Eviction Moratorium is Over
With a mere $5 billion of an allocated $47 billion in eviction prevention funds dispersed, Supreme Court Blocks New Eviction Moratorium.
The Centers for Disease Control and Prevention has repeatedly renewed the eviction moratorium for millions of tenants affected by the pandemic, in large part to allow them to remain in their homes as state and local governments struggle to disburse some $47 billion of rental assistance provided by Congress. The current order was set to expire Oct. 3; as of July 31, just $4.7 billion of the rental assistance had reached landlords and tenants.
“The moratorium has put…millions of landlords across the country, at risk of irreparable harm by depriving them of rent payments with no guarantee of eventual recovery,” the court said. “Many landlords have modest means. And preventing them from evicting tenants who breach their leases intrudes on one of the most fundamental elements of property ownership—the right to exclude.”
The eviction moratorium “targets only those people who have nowhere else to live, in areas with dangerous levels of community transmission. These people may end up with relatives, in shelters, or seeking beds in other congregant facilities where the doubly contagious Delta variant threatens to spread quickly,” wrote Justice Stephen Breyer, joined by Justices Sonia Sotomayor and Elena Kagan. “The public interest is not favored by the spread of disease or a court’s second-guessing of the CDC’s judgment,” he wrote.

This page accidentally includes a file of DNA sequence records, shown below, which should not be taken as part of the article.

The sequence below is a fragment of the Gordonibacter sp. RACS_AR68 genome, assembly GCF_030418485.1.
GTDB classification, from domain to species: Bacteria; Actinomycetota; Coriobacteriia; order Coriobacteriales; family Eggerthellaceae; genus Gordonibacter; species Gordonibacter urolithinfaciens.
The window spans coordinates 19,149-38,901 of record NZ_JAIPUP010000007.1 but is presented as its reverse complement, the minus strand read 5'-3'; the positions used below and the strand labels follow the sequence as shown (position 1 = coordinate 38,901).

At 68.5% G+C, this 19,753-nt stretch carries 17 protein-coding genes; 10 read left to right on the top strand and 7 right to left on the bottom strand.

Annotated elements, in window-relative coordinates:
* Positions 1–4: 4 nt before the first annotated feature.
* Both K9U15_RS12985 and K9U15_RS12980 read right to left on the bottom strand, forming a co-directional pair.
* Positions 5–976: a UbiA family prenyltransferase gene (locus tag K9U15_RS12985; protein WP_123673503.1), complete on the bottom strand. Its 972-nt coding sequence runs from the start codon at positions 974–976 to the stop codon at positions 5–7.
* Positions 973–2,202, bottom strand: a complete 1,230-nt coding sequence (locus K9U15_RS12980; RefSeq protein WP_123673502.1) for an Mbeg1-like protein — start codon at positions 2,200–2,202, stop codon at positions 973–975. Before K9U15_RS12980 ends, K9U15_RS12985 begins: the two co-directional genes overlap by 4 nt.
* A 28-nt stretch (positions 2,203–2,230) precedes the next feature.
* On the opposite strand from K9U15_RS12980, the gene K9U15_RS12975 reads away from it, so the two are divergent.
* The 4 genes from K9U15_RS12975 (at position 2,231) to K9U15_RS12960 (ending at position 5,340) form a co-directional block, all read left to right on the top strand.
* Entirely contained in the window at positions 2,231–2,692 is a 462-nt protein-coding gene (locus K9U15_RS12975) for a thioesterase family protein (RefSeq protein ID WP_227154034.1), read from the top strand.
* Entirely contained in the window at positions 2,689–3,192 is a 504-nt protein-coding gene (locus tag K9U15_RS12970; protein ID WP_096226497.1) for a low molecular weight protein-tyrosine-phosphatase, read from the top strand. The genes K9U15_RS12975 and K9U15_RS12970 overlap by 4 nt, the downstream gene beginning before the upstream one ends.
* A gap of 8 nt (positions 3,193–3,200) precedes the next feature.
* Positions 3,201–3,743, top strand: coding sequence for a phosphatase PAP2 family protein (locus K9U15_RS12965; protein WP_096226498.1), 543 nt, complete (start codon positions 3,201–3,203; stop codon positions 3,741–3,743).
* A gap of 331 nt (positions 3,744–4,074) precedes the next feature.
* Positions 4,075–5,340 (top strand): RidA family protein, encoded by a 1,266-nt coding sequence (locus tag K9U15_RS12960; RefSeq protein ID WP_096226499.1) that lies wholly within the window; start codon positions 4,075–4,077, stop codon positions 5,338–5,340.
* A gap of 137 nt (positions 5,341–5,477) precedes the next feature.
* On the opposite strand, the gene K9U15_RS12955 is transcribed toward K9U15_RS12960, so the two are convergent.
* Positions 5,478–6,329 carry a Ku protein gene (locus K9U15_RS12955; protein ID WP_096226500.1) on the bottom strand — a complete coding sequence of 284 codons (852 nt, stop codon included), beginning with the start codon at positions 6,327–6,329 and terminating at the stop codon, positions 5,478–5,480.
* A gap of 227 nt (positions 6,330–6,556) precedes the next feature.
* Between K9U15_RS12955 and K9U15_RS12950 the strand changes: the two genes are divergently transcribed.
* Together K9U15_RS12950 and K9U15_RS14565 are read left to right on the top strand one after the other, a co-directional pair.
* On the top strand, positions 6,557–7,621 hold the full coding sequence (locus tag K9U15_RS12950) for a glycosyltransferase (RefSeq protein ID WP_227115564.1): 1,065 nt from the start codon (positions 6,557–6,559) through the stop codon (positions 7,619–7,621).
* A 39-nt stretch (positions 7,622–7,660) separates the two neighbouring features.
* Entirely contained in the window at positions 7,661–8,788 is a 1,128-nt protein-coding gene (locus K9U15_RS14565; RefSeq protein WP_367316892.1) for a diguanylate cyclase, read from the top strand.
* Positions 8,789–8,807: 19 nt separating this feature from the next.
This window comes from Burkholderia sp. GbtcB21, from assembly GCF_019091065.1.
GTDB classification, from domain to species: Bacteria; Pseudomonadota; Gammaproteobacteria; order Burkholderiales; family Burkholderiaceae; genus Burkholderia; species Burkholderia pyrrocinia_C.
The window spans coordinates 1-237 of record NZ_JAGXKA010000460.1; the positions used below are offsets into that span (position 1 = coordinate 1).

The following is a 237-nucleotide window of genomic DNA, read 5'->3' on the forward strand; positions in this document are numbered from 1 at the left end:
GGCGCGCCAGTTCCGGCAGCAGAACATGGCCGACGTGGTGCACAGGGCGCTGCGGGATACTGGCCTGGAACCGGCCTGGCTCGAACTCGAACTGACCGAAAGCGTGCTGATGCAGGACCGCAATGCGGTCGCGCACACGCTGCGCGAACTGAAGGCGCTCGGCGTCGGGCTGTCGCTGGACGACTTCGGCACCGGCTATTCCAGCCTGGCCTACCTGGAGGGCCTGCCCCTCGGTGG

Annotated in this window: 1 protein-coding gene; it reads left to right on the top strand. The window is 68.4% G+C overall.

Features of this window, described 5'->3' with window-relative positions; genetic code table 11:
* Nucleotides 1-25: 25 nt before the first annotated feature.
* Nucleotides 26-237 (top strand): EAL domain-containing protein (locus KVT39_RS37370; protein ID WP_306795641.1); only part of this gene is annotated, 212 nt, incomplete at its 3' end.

The public interest is not served by allowing freeloaders to squat in property for what is now going on 18 months.
States were warned in June by the Supreme Court and did nothing about it.
Heck, half of this money to assist renters was available in March of 2020 then Congress added to it.
The moratorium without pay to landlords went on 17 months too long already.
Rep. Cori Bush (D., Mo.), staged a one-person sleep-in on the Capitol to pressure the Biden administration to renew the moratorium despite its legal vulnerability.
Biden listened. He listens to all the Progressives and Marxists who believe it is perfectly OK to take someone's property without compensation.
If states want to stop evictions, they ought to do what they should have done 17 months ago: Distribute funds specifically allocated to stop evictions.
Who's to Blame
If tens of thousands, hundreds of thousands or even millions are evicted and become homeless, do not blame the landlords or the Supreme Court.
Blame the states for not distributing the allocated funds and Congress for the rules regarding funds disbursement.
This is really sickening from multiple angles.
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